By now most of you have heard of Aurora HDR from Trey Ratcliff and the team at Macphun, and if you haven’t, well it’s a joint project by Trey and Macphun to create an application tailored to exactly what the most prolific HDR photographer in the world would want out of software. Over the course of an entire year they worked together to create an app for photographers of all skill levels that would produce incredible images. You can run it as a plug-in for Photoshop, Lightroom, Aperture, and Photoshop Elements, OR you can run it as a complete stand alone application also!
Now like you might be, I was a skeptic, but after spending a significant amount of time working with the application and creating tons of new images, (as well as digging through the old archives also), I have to admit I’m a believer! As a professional photographer, what pushed me over the edge was mostly the rock-solid alignment and de-ghosting tools, but we’ll get into those later. Recently, the Aurora HDR team released a free update to it’s users that added a couple of new features and some impressive enhancements to an already extensive list of features . To quote from the Macphun team, “You’ve asked, we’ve listened! And thanks to your feedback weve got another action-packed cluster of improvements for you in Version 1.2.0!”
Here’s what’s new in Aurora HDR Pro 1.2.0;
- LEICA M MONOCHROME (Typ 246) Raw File Support
- Open .HDR, .EXR images and save in these formats
- Photos for Mac editing extension support
- Updates to Adobe Lightroom and Photoshop Plug-ins to support keywords, metadata, and full-screen handling
- Improved masking brush for better smoothing on edges
- Enhanced clipping results for overall HDR effect
- Improved Chromatic Aberration Reduction
- Better UI support for 11″ and 13″ displays
- Reduced artifacts on highlights zones
- Multiple performance improvements and various bug fixes including better Metadata and EXIF data saving
- Better RAW file handling for Panasonic, Olympus, Fuji cameras
If youre new to Aurora HDR, youve got nothing to worry about! Just download/purchase the latest version here and youre set!
If youve already purchased Aurora HDR, heres how you update to 1.2.0!; Open Aurora HDR with any of your images, (or the sample images provided), When the app has launched, just select Aurora HDR Pro menu and choose Check for Updates
This will open a dialog box that will allow you to download the new version and guide you through the steps to update. You may have to re-install your plugins also for Photoshop, Photoshop Elements, Lightroom, Aperture, and now Apple Photos!
Now that we’ve gotten through the news, we’ll get into WHY I feel like Aurora HDR is pretty darned awesome!
A few years ago I was on a trip through Antelope Canyon in Arizona with a bunch of friends. It’s an amazing place however, my photographs from the trip were rushed, jammed with a plethora of other tourists, and well…frankly not very good! Hey…I was a new photographer at the time, what can I say? I never showed anyone or released the images from Antelope as they never came out the way I wanted them. Flash forward to every HDR plugin and update that’s come out over the last 3-4 years that I’ve tried…and they just never came out right. Not even with version 1.0 of Aurora HDR Pro.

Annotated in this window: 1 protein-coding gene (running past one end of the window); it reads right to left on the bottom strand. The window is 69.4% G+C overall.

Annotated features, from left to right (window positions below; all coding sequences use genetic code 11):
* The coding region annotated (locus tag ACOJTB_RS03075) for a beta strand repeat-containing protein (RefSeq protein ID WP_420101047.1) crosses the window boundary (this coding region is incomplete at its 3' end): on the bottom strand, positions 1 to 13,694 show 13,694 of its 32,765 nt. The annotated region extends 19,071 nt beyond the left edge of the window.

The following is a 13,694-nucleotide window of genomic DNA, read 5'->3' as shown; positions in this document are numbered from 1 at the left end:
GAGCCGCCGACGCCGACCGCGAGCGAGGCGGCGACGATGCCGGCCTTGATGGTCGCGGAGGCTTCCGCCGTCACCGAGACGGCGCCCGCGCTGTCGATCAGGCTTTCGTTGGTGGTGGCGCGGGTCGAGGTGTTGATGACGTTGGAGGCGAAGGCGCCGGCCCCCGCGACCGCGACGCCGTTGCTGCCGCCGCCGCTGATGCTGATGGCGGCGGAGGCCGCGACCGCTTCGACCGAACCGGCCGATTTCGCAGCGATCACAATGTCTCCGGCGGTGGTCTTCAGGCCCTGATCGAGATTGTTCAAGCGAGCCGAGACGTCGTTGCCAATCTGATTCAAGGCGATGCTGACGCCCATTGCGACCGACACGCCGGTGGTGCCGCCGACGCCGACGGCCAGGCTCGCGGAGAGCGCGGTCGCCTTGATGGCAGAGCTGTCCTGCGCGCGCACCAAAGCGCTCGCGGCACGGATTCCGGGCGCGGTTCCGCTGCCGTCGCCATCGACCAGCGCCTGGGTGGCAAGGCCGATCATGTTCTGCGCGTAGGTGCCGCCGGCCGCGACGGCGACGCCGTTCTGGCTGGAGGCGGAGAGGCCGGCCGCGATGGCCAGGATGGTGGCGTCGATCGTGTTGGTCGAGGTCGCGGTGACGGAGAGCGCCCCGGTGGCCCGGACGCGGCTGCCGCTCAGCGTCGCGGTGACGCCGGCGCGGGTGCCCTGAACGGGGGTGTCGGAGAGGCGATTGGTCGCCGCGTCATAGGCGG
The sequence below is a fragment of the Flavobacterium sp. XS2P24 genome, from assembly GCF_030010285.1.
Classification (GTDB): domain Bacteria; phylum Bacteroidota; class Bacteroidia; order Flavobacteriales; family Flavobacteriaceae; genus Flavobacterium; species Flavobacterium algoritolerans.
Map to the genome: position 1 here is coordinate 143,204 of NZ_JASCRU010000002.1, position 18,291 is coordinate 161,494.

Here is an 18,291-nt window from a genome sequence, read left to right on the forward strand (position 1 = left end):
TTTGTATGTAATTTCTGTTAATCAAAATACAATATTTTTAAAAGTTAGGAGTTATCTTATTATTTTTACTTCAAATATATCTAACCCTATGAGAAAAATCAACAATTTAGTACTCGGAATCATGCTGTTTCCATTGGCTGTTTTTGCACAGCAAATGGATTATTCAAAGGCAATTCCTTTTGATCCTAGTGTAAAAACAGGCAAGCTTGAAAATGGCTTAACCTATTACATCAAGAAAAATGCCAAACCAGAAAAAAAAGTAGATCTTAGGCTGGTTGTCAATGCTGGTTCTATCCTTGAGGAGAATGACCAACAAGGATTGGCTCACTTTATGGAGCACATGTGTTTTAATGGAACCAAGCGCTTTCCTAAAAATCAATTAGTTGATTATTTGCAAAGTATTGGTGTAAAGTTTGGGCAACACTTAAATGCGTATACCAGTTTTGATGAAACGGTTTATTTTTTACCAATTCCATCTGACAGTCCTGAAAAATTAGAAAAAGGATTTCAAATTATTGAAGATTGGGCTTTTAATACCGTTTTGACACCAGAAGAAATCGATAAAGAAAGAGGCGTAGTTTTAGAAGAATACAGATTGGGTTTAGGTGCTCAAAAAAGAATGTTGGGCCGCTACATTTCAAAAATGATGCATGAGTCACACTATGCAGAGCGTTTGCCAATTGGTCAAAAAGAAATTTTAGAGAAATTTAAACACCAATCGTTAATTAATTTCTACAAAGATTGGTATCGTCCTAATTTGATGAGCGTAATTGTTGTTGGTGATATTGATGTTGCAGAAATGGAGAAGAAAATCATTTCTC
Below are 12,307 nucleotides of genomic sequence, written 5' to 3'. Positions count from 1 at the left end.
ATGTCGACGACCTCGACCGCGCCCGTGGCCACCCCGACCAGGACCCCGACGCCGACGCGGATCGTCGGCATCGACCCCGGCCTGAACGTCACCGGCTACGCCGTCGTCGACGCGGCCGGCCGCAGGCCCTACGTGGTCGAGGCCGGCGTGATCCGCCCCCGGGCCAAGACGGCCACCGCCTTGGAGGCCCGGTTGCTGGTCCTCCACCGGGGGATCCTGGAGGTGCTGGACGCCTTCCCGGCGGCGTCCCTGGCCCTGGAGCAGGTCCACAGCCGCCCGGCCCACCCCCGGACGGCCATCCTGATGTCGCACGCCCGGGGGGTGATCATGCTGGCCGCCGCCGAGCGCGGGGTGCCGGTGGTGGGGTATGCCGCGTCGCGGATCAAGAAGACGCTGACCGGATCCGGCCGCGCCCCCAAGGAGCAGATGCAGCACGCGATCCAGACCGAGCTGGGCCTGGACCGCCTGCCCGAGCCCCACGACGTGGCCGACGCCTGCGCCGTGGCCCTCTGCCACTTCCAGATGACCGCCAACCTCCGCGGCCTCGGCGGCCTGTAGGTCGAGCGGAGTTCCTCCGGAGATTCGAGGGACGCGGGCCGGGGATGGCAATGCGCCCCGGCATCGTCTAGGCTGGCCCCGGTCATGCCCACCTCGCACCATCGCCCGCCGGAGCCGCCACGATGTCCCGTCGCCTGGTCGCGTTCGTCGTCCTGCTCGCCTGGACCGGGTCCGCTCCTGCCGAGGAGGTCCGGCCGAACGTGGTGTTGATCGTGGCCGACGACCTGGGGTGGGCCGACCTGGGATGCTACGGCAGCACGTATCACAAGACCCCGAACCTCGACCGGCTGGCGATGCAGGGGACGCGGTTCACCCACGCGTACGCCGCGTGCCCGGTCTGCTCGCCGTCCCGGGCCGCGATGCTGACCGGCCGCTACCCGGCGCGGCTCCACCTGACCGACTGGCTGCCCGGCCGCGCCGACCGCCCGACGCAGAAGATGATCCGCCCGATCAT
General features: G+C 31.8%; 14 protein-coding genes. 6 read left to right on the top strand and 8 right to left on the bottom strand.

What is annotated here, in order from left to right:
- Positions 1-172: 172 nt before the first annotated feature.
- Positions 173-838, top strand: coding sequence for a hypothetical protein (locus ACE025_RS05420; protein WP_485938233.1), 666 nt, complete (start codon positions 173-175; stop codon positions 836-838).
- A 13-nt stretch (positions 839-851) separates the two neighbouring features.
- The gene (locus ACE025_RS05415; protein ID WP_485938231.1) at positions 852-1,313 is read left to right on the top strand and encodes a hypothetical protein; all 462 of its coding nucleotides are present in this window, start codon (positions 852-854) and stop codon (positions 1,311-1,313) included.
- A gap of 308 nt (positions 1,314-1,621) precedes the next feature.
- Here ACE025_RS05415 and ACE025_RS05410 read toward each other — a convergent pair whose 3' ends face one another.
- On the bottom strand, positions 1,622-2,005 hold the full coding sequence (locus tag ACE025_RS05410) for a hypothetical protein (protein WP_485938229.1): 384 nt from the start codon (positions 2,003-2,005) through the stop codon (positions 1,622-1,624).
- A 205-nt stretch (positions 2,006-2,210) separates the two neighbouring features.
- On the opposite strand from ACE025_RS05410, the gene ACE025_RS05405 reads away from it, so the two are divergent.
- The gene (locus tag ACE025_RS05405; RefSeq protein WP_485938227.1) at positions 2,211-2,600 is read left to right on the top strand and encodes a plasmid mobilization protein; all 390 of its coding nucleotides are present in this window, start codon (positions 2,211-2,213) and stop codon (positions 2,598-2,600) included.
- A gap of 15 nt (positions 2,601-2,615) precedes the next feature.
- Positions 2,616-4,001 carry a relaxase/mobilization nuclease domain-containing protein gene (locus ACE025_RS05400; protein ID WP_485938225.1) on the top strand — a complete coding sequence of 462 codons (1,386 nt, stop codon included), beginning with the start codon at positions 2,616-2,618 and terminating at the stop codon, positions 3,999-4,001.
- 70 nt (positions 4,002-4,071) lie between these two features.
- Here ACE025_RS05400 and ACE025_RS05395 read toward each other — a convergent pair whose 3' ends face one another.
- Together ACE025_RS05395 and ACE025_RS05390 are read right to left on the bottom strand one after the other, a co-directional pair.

However, with the latest release, things changed! Here’s the series of 5 brackets I shot from the canyon that I’ve been trying to merge for a while. Everything was shot hand-held, since I was walking in a group I had no choice other than to move every shot, so not only where the images shaky, any apps would have to deal with parallax issues also. (All these were shot on a Nikon D800 with Tamron 24-70mm VI DC II at 24mm)
Now some software has been able to align them properly, but they looked terrible. Some were able to make the colors and noise look normal, but the alignment and ghosting was crazy! For example, here are the 5 brackets merged with NO alignment done to them.
As you can see….it’s…not good at all!
Now lets try to merge these in the latest updated Adobe Lightroom CC using the auto tone and alignment checked.
Now we’re getting somewhere, but it’s still REALLY noisy, and still not quite awesome. And honestly, I’ve been merging these files with every update for a long time, this is one of the better results i’ve gotten from Lightroom!
So here’s what happens when we run these brackets through the latest Aurora HDR Pro (version 1.2.0).
BOOM! While there’s still a lot I can do to this image within Aurora HDR, it’s pretty impressive with nothing but auto alignment and de-ghosting applied. This merge took next to no time at all and in about 2 minutes more of editing I went a step beyond and created this as my final shot with a little extra cropping and detail punch.
And this is the reason why I became a believer in the app! I’ve now got an outlet to start merging and editing a plethora of images from this trip and I can _finally_ share them with the world! In fact, it’s got me even more excited to go back and shoot here again. Here’s a few more frames that i’ve put together from the trip with Aurora HDR Pro.
Download your free trial of Aurora HDR from Macphun and lets see what you can create also!
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